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Ctera Vault locks up critical data with WORM tech

File gateway vendors are looking to differentiate themselves in the market, with Ctera eyeing regulated industries by protecting data with a suite of cybersecurity features.

Ctera Network's latest feature locks customer data in place by applying write once, read many technology to object storage.

Ctera Vault, available today, will add new cybersecurity and data protection features to the vendor's file gateway technology in the coming months, according to the company. The platform caches business-critical data on premises through a global file namespace for fast access and tiers colder data to cheaper object storage in public and private clouds.

The first and lone feature of Vault adds write once, read many (WORM) lock capabilities to customer data alongside a suite of management tools to control retention periods and administrative role privileges. Vault is included for customers subscribed to capacity pricing and above.

WORM technology has existed for decades within physical storage media, such as tape and optical discs, but its use in cloud storage will increase as more enterprises look to offload the cost of storage data from on premises or hyperscalers into cheaper object storage, said Dave Raffo, an analyst at Futurum Group. The technology lets one user write to the media, and limits other users to strictly read what was saved.

"It's another way of protecting data," Raffo said. "[Ctera is] putting together as many security features as they can."

Write once, lock once

Customers in regulated industries such as finance, healthcare or government need a form of immutable storage more secure than an object lock could provide, said Oded Nagel, CEO at Ctera.

Object lock, available in most object storage offerings, sets a retention period for object data at creation, meaning users cannot purposefully or accidentally delete the data.

"[These enterprises] need to show their customers their data was stored and never changed," Nagel said.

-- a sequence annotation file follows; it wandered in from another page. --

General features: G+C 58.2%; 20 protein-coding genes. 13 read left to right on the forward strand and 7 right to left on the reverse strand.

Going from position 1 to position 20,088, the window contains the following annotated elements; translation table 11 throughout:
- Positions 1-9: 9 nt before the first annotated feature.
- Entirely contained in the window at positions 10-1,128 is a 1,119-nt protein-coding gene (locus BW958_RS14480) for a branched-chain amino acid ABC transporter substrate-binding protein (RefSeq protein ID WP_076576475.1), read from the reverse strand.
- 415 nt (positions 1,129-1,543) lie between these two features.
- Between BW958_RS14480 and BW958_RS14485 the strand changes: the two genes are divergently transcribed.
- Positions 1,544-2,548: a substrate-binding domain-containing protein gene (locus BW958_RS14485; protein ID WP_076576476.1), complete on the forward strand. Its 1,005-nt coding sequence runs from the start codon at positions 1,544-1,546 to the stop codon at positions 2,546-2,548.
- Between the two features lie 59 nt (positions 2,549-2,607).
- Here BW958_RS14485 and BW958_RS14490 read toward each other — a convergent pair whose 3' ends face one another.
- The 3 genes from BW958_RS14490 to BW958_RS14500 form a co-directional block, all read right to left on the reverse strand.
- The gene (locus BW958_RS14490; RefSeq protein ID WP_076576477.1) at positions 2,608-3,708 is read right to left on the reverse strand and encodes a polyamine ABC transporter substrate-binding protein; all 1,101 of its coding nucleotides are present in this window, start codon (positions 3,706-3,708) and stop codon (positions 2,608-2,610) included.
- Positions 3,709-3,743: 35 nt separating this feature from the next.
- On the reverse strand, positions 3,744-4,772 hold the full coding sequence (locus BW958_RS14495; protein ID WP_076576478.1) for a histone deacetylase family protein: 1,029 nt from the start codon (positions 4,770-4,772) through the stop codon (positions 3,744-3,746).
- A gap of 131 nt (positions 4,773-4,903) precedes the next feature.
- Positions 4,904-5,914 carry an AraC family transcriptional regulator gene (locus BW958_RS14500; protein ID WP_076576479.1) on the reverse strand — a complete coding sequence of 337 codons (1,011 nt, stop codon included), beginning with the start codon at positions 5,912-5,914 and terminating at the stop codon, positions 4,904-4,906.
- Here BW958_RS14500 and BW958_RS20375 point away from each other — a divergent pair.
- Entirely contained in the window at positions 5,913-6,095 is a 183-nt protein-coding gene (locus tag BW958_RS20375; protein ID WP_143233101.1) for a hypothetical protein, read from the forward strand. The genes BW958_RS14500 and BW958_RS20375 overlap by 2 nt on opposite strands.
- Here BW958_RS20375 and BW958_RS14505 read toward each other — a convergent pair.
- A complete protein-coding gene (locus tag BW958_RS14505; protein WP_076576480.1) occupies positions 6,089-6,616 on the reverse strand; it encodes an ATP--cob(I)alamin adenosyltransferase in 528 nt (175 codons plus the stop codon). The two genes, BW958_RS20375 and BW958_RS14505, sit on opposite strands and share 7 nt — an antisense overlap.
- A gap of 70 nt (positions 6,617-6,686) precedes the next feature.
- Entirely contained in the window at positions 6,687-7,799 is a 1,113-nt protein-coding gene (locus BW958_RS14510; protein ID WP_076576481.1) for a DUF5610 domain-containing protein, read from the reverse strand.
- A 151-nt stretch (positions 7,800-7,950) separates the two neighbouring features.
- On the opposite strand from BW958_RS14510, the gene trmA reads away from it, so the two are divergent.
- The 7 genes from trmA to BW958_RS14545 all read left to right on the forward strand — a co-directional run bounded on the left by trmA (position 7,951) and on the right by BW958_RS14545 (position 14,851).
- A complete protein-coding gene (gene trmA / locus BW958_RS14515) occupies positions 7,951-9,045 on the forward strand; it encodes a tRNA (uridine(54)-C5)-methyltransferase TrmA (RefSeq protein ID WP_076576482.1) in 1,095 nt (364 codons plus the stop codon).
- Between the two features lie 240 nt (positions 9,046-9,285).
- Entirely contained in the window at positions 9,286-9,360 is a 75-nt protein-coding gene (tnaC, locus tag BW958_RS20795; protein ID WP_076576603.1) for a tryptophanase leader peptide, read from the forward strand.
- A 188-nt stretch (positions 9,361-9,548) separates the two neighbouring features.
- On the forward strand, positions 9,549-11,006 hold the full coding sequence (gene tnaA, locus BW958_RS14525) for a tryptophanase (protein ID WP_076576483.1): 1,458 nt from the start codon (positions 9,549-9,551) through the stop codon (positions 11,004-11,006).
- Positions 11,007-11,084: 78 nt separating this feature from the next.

Object lock provides immutability to data but is limited in management features compared with Ctera Vault, according to Nagel. The Vault includes creating a compliance office admin role within the platform, designating specific individuals beyond the administrator to create and maintain WORM data volumes, and specifying what object storage is used for backup.

Other capabilities include enforcing granular policy across the namespace, setting up grace periods before data is locked and logging attempted changes to WORM data. Customers can specify the severity of the data lock by limiting deletion until a specific date or making absolutely no changes or deletion possible.

The Ctera Vault will include additional security features in the months to come, Nagel said.

Better to best mousetrap

File to object storage vendors, which include Ctera as well as competitors such as Panzura or Nasuni, have matured in the market, according to Marc Staimer, founder and president of Dragon Slayer Consulting.

WORM technology itself isn't new, but niche features for specific industries can provide differentiation, especially those that highlight cybersecurity and ransomware protection, he said.

"[Vault] doesn't solve a bell curve problem. It solves a niche problem," Staimer said. "[Purchases] always come down to what problem you're solving."

The file gateway market may have matured, but its adoption may have slowed as more employees follow return-to-office mandates despite it experiencing a boom during the COVID-19 pandemic, said Ray Lucchesi, president and founder of Silverton Consulting.

"Where the workforce ends up may determine how successful these [gateway] companies are," he said.

Tim McCarthy is a journalist from the Merrimack Valley of Massachusetts. He covers cloud and data storage news.

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